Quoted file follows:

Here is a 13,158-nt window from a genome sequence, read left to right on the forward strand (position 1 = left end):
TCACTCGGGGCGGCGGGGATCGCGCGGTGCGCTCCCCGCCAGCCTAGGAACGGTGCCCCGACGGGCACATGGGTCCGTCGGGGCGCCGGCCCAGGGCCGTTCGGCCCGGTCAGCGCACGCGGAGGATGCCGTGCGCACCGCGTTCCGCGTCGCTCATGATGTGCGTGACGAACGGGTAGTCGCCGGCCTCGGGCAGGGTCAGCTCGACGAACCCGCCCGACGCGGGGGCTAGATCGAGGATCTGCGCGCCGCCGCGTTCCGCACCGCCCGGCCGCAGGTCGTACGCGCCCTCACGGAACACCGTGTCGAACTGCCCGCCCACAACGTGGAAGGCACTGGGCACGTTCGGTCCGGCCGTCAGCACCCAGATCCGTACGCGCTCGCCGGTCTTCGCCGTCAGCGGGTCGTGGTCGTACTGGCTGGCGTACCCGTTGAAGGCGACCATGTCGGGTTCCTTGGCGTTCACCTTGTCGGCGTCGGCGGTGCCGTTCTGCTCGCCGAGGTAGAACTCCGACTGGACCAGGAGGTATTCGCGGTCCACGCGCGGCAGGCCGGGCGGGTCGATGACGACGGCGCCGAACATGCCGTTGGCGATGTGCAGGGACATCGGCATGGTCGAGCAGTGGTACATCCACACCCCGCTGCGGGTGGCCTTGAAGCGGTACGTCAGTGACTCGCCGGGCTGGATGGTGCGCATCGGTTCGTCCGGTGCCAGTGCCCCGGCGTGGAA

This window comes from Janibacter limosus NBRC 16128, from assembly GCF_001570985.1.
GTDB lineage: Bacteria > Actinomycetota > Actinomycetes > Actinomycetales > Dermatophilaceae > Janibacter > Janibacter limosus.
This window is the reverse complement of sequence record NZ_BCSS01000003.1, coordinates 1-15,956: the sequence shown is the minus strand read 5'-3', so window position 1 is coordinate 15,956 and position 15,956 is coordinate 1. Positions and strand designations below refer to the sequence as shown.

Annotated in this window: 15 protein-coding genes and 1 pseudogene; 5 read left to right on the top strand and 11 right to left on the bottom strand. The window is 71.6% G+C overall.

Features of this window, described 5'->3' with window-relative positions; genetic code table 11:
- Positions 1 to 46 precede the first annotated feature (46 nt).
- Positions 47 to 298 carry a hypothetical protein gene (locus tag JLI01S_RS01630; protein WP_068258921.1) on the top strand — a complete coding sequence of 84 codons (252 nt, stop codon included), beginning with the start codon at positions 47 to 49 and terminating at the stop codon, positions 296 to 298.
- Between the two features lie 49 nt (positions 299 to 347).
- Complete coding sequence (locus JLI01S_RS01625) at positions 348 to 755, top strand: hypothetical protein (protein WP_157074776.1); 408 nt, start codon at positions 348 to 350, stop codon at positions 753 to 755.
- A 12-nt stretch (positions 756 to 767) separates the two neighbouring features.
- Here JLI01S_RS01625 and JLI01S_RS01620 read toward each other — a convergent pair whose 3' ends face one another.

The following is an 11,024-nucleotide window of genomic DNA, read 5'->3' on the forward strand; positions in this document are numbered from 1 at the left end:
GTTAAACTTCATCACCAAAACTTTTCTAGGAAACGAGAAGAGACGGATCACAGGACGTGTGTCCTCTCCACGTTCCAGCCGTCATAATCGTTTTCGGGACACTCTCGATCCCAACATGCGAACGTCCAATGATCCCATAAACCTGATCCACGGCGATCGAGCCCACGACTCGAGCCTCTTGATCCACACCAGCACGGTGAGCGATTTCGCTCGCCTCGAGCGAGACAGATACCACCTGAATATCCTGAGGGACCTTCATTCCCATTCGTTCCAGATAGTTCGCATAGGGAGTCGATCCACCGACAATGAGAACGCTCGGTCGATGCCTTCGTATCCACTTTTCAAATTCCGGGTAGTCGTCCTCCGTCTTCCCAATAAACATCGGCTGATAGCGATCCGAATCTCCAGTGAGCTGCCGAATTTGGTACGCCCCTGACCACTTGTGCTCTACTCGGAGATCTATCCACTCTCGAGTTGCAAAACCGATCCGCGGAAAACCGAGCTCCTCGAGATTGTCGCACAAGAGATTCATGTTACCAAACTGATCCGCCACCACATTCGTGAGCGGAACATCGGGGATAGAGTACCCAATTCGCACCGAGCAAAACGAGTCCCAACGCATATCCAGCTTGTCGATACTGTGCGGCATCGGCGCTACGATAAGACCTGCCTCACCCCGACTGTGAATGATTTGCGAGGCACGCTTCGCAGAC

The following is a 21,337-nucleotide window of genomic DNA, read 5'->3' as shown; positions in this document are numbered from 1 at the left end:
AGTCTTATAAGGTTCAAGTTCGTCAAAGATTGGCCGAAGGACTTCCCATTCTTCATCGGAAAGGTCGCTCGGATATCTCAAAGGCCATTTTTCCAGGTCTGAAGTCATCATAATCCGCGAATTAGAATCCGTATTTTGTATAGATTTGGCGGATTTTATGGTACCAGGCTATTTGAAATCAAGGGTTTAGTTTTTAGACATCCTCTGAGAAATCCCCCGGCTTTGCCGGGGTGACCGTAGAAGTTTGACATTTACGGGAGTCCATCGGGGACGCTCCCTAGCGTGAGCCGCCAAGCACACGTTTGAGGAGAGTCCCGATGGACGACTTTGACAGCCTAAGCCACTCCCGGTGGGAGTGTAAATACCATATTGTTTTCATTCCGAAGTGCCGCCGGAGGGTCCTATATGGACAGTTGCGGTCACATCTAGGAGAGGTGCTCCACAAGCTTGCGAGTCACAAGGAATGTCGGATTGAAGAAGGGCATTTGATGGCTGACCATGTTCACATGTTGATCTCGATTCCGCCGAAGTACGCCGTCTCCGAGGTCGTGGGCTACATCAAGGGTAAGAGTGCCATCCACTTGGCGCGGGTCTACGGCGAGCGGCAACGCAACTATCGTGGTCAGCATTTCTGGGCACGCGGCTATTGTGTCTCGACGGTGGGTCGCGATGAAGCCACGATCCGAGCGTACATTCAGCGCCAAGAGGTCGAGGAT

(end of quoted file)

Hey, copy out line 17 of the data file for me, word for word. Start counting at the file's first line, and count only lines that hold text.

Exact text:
AGTCTTATAAGGTTCAAGTTCGTCAAAGATTGGCCGAAGGACTTCCCATTCTTCATCGGAAAGGTCGCTCGGATATCTCAAAGGCCATTTTTCCAGGTCTGAAGTCATCATAATCCGCGAATTAGAATCCGTATTTTGTATAGATTTGGCGGATTTTATGGTACCAGGCTATTTGAAATCAAGGGTTTAGTTTTTAGACATCCTCTGAGAAATCCCCCGGCTTTGCCGGGGTGACCGTAGAAGTTTGACATTTACGGGAGTCCATCGGGGACGCTCCCTAGCGTGAGCCGCCAAGCACACGTTTGAGGAGAGTCCCGATGGACGACTTTGACAGCCTAAGCCACTCCCGGTGGGAGTGTAAATACCATATTGTTTTCATTCCGAAGTGCCGCCGGAGGGTCCTATATGGACAGTTGCGGTCACATCTAGGAGAGGTGCTCCACAAGCTTGCGAGTCACAAGGAATGTCGGATTGAAGAAGGGCATTTGATGGCTGACCATGTTCACATGTTGATCTCGATTCCGCCGAAGTACGCCGTCTCCGAGGTCGTGGGCTACATCAAGGGTAAGAGTGCCATCCACTTGGCGCGGGTCTACGGCGAGCGGCAACGCAACTATCGTGGTCAGCATTTCTGGGCACGCGGCTATTGTGTCTCGACGGTGGGTCGCGATGAAGCCACGATCCGAGCGTACATTCAGCGCCAAGAGGTCGAGGAT